FIG. 5 is a schematic plan view illustrating the image and data areas on an exemplary film strip exposed according to the present invention;
FIG. 6 is a plan view showing an alternative exposing and mask embodiments in accord with the invention; and
FIGS. 7 and 8 are schematic views showing alternative more detailed optical systems in accord with the invention.
Referring to FIG. 1, one preferred embodiment of the invention is illustrated schematically as it can function to write character data along an edge strip region E of an elongated strip of photographic film F fed along a feed path between a supply 11 and a film spooling system 12. As noted above the film F is fed rapidly to the spooling system and there packaged in rolls, cassettes, cartridges etc. The electro-optic strip writing system 20 of the present invention exposes latent images of character data onto the region E, leaving the region I for the exposing of pictures by the consumer.
In general, the writing system 20 comprises a source of illumination 30 for directing exposure radiation pulses toward a area light valve device 40. The illumination passing light valve device 40 is directed by system optics, illustrated by field lens 50, to form an image of the device 40 at an exposure plane extending across the film surface moving past strip exposure region R. A scanner system 60, including a galvanometer mirror 61, is located along the light path between the device 40 and exposure region R to scan discrete, line segment, modulator portions of the light valve device across the exposure region.
More particularly, the illumination source comprises a flash lamp 31 and suitable reflector 32, which with the aid of suitable collimating optics (not shown) direct uniform illumination of the collimated light normally toward the face of the light valve device. An illumination power source 33 is connected to lamp 31 and illumination control 34 is coupled to system control 70 for triggering synchronized actuation of the flash pulses as subsequently described.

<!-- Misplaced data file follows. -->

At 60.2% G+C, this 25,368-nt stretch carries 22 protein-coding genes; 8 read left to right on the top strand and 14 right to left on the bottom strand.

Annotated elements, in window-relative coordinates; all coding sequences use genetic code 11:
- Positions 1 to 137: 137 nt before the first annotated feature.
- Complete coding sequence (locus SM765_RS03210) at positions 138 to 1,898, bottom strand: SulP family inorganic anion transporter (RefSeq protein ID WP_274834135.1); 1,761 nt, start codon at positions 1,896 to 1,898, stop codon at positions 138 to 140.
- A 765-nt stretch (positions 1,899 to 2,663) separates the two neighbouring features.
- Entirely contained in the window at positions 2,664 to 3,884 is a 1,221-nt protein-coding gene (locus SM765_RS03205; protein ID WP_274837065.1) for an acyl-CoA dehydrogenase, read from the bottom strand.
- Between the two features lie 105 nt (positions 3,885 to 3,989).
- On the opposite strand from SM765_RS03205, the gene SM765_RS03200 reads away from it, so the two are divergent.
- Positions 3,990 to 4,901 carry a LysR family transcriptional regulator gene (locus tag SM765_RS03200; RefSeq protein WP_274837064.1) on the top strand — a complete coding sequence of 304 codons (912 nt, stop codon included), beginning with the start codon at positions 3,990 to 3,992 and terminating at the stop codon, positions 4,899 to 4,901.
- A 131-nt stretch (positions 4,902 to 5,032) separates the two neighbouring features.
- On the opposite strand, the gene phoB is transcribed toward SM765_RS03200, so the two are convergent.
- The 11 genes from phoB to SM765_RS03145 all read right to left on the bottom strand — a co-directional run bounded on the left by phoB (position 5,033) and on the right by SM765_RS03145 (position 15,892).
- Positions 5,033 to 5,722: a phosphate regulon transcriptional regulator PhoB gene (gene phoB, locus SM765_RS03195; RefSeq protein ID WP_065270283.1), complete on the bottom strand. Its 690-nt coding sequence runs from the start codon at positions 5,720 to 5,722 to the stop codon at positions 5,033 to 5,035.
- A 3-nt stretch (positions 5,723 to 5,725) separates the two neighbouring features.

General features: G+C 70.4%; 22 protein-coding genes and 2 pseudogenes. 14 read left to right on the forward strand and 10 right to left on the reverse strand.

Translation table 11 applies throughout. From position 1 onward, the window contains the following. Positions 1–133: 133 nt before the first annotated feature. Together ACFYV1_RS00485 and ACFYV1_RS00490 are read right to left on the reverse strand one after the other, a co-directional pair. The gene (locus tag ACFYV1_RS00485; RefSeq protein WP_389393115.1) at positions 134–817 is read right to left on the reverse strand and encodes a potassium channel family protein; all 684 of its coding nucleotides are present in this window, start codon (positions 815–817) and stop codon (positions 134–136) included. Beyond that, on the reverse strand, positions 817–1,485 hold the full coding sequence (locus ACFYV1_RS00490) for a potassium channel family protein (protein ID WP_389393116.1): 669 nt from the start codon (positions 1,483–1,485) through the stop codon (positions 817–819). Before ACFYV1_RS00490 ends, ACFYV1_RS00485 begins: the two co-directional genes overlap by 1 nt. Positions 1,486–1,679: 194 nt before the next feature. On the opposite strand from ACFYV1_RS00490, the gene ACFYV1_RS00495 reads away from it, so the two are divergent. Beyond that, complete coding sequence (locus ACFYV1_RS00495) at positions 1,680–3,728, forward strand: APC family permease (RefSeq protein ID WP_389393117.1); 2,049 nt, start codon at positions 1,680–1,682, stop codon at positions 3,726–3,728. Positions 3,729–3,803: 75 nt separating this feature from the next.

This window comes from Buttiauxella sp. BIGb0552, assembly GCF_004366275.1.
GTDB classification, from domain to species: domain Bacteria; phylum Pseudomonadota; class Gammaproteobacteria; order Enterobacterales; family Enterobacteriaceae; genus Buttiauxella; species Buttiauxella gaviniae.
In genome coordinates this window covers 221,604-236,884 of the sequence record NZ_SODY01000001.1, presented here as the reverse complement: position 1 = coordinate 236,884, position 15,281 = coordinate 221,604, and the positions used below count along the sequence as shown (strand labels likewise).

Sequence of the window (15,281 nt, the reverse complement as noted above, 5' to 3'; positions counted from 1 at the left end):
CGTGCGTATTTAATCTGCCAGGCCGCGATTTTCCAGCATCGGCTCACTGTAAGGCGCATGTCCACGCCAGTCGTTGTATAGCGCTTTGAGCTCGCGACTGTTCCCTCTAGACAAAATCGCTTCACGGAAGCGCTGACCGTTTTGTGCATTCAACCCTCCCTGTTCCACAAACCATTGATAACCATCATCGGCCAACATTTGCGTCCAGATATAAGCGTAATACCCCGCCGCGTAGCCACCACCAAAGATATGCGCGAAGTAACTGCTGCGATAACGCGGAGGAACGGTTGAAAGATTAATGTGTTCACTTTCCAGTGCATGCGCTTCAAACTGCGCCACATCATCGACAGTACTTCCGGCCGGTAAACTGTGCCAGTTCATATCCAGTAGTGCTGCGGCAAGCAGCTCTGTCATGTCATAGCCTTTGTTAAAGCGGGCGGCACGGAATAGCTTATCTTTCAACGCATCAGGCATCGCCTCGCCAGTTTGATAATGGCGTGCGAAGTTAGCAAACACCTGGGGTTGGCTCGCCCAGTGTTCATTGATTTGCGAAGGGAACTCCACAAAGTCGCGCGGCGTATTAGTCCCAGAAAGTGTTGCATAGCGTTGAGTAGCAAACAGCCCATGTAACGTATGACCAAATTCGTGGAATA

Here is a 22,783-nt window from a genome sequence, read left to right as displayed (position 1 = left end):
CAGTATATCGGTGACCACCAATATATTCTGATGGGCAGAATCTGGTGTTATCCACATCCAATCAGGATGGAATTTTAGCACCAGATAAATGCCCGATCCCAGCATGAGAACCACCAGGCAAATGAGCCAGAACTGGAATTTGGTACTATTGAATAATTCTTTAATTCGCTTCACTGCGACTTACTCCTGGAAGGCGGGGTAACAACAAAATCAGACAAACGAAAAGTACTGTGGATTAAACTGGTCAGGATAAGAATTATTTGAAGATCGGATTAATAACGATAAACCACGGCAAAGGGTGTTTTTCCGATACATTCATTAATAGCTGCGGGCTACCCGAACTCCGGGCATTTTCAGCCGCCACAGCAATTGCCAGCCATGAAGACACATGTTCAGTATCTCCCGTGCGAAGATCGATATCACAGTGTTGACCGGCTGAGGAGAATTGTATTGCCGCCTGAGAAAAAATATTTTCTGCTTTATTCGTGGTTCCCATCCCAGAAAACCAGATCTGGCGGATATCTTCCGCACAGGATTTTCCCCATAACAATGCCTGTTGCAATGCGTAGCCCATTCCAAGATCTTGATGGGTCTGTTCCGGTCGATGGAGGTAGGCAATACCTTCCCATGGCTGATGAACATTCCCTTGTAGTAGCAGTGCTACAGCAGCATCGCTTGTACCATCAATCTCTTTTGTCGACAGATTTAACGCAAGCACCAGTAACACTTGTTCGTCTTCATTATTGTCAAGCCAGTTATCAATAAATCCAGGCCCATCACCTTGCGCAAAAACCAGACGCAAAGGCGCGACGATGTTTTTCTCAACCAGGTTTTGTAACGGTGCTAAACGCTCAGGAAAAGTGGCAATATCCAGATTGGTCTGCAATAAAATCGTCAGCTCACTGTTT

The light valve device 40 can have various constructions. One preferred embodiment is an active matrix liquid crystal display 40 such as illustrated in FIGS. 2 and 3. In cross section the device shown in FIG. 2 includes a liquid crystal material 91 (e.g. twisted nematic material) sandwiched between thin glass elements 92 and 93 respectively having a transparent common electrode 94 and a thin film transistor (TFT) layer 95. Crossed light polarizes elements, e.g. polarizer layer 97 and analyzer layer 96 sandwich the liquid crystal layer and its addressing electrodes.
FIG. 3 shows a portion of one preferred TFT layer construction denoted generally 95 to comprise transparent pixel areas covered by a transparent conductive film elements E discretely addressable by a transistors T, each having gates G and drains D. Thus, the individual cells of device 40 can be individually actuated to a light transmissive or light blocking condition by applying voltage selectively to elements E, which causes the liquid crystal material therebeneath to reorient. FIG. 4 shows, in block diagram form, one useful video interface circuit for addressing an active matrix light valve device 40. Many other circuit configurations will occur to those skilled in the art.